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Philadelphia, PA – Despite all the young kids who never make it to the pros, it might not be a shocking revelation that Cliff Lee excelled at baseball early in life.
“I was better at baseball than pretty much anything else,” he said.
Lee attended high school Benton High School in Benton, Arkansas, but before then he was already shaping into an athlete.
“I knew at a really young age. It was probably when I was ten or twelve years old,” he thought for a moment, then said. “I was decent at basketball.”
There were surely many kids with talent and desire to play sports, but despite any uncertainty, Lee had a clear sense of direction.
“Honestly, I don’t know if I knew I could then, but I wanted to from a really young age. I feel fortunate that I knew what I wanted to be doing that young. I wanted to do something with it. Deep down inside I always wanted to play professionally for sure.”
Lee set about trying to improve, driven by ambitions and a natural ability. As he continued to excel, he knew baseball was his ticket.
“The older I got the more I realized it was reality and I was at least going to get a chance to get a scholarship and play in college.”
Lee was drafted by the Florida Marlins in 1997, but opted for college at Meridian Community College instead. He was again drafted in 1998 by the Baltimore Orioles but chose to move onto the University of Arkansas.
There was some time spent as a position player when he played the outfield. But once he got to college, his destiny was clear to everyone around him.
“Until I got into college I played outfield and hit, but once I got into college it was just pitching. I was a decent outfielder and hitter too, so I was able to play more positions. But I think it was pretty evident to myself and a lot of my coaches that pitching was probably what got me at least a scholarship and into professional baseball.”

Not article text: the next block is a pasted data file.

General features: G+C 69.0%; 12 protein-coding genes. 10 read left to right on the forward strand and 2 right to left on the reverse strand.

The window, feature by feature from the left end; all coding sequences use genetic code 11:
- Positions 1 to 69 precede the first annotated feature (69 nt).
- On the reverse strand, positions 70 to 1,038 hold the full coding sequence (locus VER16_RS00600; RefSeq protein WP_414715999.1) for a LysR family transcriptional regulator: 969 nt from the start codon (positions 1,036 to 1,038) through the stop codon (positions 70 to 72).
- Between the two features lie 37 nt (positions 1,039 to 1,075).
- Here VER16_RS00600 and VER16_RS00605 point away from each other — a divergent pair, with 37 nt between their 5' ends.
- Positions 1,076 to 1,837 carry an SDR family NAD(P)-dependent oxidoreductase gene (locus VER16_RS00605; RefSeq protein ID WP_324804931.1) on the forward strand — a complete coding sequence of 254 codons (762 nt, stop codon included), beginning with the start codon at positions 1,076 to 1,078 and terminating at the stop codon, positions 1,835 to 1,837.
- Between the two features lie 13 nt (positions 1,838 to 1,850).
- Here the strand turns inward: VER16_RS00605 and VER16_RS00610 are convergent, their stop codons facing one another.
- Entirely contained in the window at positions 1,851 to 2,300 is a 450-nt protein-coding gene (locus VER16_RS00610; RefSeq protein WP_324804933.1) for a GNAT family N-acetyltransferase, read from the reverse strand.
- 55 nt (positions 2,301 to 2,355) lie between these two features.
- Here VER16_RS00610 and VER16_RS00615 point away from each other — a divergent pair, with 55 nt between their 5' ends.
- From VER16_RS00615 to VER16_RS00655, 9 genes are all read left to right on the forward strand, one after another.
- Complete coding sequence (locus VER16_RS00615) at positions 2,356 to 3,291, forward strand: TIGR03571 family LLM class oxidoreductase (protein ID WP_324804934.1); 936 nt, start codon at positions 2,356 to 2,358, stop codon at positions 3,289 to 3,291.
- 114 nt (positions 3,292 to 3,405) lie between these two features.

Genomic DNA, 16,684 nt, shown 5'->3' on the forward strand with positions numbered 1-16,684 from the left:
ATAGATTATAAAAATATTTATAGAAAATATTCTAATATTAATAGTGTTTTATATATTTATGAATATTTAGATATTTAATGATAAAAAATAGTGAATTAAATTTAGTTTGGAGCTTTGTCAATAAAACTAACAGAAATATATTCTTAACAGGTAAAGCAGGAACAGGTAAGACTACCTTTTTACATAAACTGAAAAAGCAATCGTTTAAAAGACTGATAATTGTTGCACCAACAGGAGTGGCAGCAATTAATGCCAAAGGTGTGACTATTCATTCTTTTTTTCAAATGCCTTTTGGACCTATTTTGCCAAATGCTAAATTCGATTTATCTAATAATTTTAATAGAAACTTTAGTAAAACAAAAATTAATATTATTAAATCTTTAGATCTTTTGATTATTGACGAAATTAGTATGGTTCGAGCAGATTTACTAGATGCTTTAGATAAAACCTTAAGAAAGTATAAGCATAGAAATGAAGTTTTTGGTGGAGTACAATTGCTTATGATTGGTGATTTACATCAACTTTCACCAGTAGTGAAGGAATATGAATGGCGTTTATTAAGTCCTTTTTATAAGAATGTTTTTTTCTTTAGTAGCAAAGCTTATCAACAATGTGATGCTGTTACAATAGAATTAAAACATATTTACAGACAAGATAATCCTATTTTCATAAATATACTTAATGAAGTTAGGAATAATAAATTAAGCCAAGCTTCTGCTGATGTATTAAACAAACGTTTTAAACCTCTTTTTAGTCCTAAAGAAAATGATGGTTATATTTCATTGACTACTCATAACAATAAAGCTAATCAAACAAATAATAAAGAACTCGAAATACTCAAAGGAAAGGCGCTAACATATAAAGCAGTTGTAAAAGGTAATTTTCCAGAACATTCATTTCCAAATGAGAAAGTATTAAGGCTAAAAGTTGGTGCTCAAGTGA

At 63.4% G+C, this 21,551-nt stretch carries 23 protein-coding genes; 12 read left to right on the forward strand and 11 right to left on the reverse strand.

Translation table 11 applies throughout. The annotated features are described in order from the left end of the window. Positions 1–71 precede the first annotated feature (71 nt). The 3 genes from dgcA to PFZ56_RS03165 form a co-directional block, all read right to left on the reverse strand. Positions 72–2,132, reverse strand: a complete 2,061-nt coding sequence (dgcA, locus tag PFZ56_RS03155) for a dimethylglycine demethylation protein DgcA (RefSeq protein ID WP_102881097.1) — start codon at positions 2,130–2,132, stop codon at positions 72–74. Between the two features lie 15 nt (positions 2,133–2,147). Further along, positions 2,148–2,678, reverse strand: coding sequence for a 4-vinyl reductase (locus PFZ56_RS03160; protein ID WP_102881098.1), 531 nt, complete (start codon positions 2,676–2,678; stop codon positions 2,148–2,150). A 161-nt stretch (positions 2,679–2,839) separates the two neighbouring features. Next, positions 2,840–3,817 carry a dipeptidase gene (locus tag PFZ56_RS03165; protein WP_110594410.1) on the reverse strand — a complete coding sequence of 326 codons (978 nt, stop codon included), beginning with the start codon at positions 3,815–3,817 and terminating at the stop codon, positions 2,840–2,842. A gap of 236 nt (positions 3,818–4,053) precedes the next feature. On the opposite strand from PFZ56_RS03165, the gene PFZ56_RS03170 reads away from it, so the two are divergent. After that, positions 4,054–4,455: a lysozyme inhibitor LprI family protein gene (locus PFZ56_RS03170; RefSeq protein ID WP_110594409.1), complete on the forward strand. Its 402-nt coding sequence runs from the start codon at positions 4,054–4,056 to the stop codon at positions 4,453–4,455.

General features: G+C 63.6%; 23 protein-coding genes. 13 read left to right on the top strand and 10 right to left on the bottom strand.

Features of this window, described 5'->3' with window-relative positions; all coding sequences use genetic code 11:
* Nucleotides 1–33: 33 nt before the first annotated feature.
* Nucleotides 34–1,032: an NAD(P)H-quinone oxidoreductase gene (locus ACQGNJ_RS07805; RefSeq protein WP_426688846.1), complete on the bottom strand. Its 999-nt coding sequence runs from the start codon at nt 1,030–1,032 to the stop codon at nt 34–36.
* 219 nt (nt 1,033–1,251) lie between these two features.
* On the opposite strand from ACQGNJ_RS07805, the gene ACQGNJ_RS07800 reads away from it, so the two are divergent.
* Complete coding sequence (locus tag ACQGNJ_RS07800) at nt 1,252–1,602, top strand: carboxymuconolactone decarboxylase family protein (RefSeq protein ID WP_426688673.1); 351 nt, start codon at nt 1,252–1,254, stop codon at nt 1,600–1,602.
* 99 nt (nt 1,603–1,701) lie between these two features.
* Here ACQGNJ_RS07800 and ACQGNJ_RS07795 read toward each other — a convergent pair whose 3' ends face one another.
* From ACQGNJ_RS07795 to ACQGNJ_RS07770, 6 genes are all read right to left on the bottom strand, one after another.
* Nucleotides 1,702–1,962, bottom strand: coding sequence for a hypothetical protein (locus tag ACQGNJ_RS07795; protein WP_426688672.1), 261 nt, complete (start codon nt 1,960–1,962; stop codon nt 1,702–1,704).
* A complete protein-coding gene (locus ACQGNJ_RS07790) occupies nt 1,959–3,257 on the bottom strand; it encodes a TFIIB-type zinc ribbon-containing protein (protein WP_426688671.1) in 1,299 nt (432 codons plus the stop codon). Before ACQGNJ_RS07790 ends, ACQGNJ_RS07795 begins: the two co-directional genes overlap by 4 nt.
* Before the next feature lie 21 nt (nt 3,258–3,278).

He was drafted again in 2000 by the Montreal Expos in the 4th round. From there, the road to the big leagues for Lee was not a well-traveled one.
“I made it to the big leagues in 2002. So it was pretty quick.”
Before his major league debut in 2002, he spent time at the Double-A and Triple-A levels, going 12-5 with a 3.64 ERA. At Double-A Harrisburg (now the Washington Nationals Double-A affiliate), he went 7-2 and finished with a 3.24 ERA.
Looking back at those days, however, there were plenty of respected veteran baseball men guiding Lee. His cutter, so important to his success, was developed with the help of his A-ball pitching coach, Ace Adams.
“A lot of credit goes to him.”
There were others who saw what he needed to adjust.
“Louie Issac helped me out in Cleveland with a lot of mechanical stuff. Carl Willis my pitching coach in Cleveland along with Louie helped me a lot. Tommy John was pitching coach in Double-A and he helped me on two-seam fastballs and just how to pitch.”
He knows that minor leaguers battling to make it to the big leagues struggle to stay focused and confident. But he remembers those days. Lee, like any other successful major league player, keeps it simple.
“Nothing comes easy. You have to be blessed with talent, but nothing replaces hard work. Nothing replaces repetition.”
He still recalls his first encounter with a big league veteran that he held in high regard. When he walked into a major league clubhouse for the first time, he needed to know he belonged.
“I walked in the clubhouse and the first person I saw was [former major league pitcher] Terry Mulholland. And he’d been playing forever it seemed like. And just how I was expecting those guys to be way different, I was expecting something out of the ordinary, but they were just regular guys. What jumps out the most is him just sitting there talking to me and welcoming me. I don’t really know how to explain how it felt but it was a very surreal moment for me.”
He goes back to those minor league guys working hard to keep the self-doubt away.
“It’s a one in a million chance, but someone’s got to do it, so why can’t it be you? The game is the same it’s been since Little League, except the guys at this level are more consistent. It’s about taking batting practice, taking ground balls, as long as that’s what you do in Little League, it’s just the same game, but it’s whoever is most consistent and does their repetitions.”
Lee recognizes the shift in the youth of today. Getting a real bat and glove and actually playing cannot be replaced by electronic baseball. The native of Arkansas sees it one way.
“You have to get from behind the computer screen and video games and get out in the yard and play.”
*Photo courtesy of Meridian Community College
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